First person cured of HIV dies at 54

Timothy Ray Brown — the first person to be cured of HIV in 2018 — has died of cancer at age 54, according to the International AIDS Society.

Mr. Brown, known as "the Berlin patient," died  Sept. 29 after a recurrence of leukemia. He was  HIV-free at the time of his death. 

In 2007, Mr. Brown had a bone marrow transplant to treat acute myeloid leukemia. The bone marrow came from a donor who was naturally resistant to HIV due to a genetic mutation. Mr. Brown remained free of any detectable virus in his body after the transplant. 

"We owe Timothy and his doctor, Gero Hütter, a great deal of gratitude for opening the door for scientists to explore the concept that a cure for HIV is possible," Dr. Adeeba Kamarulzaman, president of the International AIDS Society, said in a news release.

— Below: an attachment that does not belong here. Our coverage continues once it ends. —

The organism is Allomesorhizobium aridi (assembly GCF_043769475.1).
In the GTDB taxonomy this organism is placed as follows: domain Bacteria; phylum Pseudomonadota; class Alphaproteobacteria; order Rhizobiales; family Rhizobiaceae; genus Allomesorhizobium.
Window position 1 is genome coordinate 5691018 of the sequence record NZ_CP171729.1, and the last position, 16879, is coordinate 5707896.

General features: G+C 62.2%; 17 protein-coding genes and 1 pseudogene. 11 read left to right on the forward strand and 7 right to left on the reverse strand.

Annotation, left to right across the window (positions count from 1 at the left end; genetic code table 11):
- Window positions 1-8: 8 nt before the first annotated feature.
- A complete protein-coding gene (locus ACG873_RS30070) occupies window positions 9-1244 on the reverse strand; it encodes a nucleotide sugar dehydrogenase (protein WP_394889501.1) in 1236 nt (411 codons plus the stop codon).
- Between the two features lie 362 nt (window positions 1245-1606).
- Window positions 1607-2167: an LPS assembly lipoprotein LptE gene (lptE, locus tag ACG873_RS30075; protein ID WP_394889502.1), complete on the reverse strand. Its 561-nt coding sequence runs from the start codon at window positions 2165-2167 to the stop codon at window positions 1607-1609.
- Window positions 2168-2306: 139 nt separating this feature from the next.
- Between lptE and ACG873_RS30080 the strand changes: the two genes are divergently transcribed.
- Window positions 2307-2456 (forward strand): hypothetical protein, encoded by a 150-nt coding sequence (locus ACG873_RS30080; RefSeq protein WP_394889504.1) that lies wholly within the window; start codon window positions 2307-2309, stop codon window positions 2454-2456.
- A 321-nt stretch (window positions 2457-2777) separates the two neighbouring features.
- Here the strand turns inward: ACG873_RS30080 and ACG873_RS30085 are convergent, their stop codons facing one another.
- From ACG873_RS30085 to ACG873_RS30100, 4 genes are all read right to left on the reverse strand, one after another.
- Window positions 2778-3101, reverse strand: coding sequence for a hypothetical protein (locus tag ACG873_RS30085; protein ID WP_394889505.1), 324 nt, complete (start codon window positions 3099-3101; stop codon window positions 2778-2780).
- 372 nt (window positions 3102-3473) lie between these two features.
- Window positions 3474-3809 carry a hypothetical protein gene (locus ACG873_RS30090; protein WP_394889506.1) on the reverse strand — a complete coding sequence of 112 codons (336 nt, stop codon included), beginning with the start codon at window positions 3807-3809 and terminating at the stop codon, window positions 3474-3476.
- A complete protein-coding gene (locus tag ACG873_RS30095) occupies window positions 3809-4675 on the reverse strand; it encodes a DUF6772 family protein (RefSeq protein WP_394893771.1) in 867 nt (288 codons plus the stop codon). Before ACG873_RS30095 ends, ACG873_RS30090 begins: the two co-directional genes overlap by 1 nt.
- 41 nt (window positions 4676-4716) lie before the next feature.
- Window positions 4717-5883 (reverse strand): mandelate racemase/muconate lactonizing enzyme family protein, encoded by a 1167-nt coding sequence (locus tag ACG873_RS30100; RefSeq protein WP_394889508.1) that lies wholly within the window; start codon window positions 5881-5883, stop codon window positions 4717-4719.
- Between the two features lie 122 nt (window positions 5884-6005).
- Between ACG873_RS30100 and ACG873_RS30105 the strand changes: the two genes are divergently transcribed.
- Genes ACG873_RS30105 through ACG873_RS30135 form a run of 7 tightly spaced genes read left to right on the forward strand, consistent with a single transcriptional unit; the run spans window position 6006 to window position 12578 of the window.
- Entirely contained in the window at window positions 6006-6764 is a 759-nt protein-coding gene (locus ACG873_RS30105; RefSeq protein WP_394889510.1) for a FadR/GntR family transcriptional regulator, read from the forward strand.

In May 2016, physicians at the University of Cambridge used the same bone marrow transplant technique on a man named Adam Castillejo. His HIV did not return for 18 months, leading researchers to say he was in "sustained remission" as of March 2019. 

Known as "the London Patient," Mr. Castillejo is widely considered the second person to be cured of HIV.

Copyright © 2024 Becker's Healthcare. All Rights Reserved. Privacy Policy. Cookie Policy. Linking and Reprinting Policy.


Featured Whitepapers

Featured Webinars